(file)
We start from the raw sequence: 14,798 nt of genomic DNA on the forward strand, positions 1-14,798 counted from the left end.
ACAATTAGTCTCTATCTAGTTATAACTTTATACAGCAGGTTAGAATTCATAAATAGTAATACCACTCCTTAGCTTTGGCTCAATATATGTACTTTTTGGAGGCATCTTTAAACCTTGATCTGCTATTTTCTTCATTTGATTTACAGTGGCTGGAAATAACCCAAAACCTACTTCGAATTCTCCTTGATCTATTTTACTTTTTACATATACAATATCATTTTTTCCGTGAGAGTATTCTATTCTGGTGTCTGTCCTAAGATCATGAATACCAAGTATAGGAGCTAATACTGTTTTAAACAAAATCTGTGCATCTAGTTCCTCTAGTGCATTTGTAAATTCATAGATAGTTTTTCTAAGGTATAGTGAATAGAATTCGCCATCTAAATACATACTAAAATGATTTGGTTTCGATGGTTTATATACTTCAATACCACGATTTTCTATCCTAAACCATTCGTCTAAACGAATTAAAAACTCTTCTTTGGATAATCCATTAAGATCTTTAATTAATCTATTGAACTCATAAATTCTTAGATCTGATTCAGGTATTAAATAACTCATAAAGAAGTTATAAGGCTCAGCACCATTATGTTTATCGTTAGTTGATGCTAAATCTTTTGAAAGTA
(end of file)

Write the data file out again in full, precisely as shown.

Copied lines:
We start from the raw sequence: 14,798 nt of genomic DNA on the forward strand, positions 1-14,798 counted from the left end.
ACAATTAGTCTCTATCTAGTTATAACTTTATACAGCAGGTTAGAATTCATAAATAGTAATACCACTCCTTAGCTTTGGCTCAATATATGTACTTTTTGGAGGCATCTTTAAACCTTGATCTGCTATTTTCTTCATTTGATTTACAGTGGCTGGAAATAACCCAAAACCTACTTCGAATTCTCCTTGATCTATTTTACTTTTTACATATACAATATCATTTTTTCCGTGAGAGTATTCTATTCTGGTGTCTGTCCTAAGATCATGAATACCAAGTATAGGAGCTAATACTGTTTTAAACAAAATCTGTGCATCTAGTTCCTCTAGTGCATTTGTAAATTCATAGATAGTTTTTCTAAGGTATAGTGAATAGAATTCGCCATCTAAATACATACTAAAATGATTTGGTTTCGATGGTTTATATACTTCAATACCACGATTTTCTATCCTAAACCATTCGTCTAAACGAATTAAAAACTCTTCTTTGGATAATCCATTAAGATCTTTAATTAATCTATTGAACTCATAAATTCTTAGATCTGATTCAGGTATTAAATAACTCATAAAGAAGTTATAAGGCTCAGCACCATTATGTTTATCGTTAGTTGATGCTAAATCTTTTGAAAGTA